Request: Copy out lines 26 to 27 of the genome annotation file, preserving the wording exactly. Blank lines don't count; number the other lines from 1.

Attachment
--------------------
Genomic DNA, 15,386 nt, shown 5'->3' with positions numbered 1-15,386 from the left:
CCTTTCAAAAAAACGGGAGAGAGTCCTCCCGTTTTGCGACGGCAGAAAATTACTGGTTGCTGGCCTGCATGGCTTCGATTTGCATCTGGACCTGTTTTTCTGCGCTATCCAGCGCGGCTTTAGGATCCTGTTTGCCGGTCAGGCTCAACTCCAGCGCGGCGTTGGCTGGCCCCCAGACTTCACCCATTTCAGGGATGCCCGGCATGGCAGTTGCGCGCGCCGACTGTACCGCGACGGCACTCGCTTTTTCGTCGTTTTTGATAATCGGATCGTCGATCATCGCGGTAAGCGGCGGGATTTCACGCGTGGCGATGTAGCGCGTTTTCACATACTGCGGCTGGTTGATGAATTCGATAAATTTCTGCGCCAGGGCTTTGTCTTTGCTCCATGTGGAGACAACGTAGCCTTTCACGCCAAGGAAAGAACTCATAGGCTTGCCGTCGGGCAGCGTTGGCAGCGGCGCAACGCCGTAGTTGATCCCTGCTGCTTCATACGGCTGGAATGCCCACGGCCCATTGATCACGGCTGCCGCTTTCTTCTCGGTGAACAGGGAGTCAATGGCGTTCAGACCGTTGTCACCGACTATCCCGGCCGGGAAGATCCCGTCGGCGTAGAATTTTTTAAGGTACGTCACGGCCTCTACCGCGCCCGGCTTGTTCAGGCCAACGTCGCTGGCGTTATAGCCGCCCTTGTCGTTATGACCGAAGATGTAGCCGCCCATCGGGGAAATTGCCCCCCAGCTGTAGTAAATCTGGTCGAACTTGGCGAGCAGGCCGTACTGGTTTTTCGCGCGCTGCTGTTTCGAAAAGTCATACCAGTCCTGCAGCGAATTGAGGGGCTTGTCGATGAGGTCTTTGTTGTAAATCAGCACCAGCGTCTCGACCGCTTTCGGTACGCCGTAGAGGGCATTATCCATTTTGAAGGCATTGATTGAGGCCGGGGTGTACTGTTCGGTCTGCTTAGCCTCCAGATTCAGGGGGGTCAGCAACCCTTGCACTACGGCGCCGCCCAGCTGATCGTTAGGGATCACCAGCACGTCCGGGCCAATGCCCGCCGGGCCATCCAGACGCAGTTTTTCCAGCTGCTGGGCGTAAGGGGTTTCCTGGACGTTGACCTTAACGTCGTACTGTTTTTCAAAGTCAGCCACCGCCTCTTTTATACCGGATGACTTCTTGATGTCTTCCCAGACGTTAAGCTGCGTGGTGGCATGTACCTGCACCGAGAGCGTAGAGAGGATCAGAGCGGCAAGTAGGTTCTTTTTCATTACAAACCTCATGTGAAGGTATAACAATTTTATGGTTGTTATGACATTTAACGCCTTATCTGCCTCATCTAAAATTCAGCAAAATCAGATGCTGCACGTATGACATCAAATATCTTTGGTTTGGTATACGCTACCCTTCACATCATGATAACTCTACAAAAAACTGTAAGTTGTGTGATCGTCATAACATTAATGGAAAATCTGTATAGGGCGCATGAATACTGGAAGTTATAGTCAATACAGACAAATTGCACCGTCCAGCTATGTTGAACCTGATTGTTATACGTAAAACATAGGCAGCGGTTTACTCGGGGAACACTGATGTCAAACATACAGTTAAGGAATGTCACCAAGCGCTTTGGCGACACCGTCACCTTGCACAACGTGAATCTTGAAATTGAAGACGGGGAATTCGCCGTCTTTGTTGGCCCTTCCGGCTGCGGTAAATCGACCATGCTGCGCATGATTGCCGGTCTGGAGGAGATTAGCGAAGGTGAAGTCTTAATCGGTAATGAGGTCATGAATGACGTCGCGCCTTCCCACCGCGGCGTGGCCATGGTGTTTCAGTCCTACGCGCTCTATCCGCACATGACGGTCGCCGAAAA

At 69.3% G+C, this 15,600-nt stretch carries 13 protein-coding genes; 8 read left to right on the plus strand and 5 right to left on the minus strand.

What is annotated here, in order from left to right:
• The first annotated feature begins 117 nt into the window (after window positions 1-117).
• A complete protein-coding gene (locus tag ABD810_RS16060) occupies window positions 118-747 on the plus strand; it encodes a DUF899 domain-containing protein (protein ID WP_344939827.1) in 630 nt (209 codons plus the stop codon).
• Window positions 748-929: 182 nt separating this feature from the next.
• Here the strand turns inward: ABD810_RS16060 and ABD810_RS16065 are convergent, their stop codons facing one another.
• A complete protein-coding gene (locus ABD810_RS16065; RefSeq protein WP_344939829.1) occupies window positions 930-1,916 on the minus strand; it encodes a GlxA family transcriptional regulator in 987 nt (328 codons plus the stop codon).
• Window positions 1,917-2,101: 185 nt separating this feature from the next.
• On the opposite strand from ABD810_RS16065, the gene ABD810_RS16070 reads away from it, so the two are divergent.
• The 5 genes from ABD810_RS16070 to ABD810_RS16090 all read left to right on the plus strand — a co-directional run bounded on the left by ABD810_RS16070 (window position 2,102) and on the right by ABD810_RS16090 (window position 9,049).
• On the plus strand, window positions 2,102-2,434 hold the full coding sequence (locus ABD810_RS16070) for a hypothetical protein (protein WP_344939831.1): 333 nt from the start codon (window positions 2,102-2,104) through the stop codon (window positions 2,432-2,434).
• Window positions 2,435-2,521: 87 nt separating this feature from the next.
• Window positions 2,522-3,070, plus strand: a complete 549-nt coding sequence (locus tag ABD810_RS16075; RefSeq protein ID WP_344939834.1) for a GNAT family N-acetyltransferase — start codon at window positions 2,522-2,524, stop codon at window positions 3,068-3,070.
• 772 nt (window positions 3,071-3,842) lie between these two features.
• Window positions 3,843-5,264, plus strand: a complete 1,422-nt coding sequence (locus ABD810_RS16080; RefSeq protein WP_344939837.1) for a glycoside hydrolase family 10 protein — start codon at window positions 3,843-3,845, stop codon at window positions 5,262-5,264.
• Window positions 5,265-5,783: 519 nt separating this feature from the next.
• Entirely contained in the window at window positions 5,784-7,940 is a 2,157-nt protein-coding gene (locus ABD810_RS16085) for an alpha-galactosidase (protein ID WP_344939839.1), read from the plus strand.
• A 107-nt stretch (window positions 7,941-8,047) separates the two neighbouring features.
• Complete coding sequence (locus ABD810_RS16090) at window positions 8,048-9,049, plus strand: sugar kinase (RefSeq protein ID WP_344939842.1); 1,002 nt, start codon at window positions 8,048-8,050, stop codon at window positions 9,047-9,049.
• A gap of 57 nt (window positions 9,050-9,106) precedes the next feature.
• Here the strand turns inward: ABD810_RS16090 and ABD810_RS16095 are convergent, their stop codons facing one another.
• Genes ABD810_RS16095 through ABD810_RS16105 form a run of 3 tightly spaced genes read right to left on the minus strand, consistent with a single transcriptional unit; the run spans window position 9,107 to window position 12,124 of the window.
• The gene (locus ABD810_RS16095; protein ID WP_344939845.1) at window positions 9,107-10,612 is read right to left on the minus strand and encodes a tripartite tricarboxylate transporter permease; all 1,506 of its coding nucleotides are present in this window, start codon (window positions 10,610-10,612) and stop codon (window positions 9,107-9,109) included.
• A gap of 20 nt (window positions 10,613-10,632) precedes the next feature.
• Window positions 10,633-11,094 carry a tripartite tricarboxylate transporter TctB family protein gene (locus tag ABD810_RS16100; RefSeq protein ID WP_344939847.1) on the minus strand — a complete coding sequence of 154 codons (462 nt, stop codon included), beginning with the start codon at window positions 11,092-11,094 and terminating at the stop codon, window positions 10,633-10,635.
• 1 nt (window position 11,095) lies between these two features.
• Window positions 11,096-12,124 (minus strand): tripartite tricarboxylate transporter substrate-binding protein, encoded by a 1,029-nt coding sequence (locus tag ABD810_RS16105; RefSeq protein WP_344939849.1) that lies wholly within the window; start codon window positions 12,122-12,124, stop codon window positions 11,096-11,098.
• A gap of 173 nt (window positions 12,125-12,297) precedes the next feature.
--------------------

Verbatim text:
• A gap of 20 nt (window positions 10,613-10,632) precedes the next feature.
• Window positions 10,633-11,094 carry a tripartite tricarboxylate transporter TctB family protein gene (locus tag ABD810_RS16100; RefSeq protein ID WP_344939847.1) on the minus strand — a complete coding sequence of 154 codons (462 nt, stop codon included), beginning with the start codon at window positions 11,092-11,094 and terminating at the stop codon, window positions 10,633-10,635.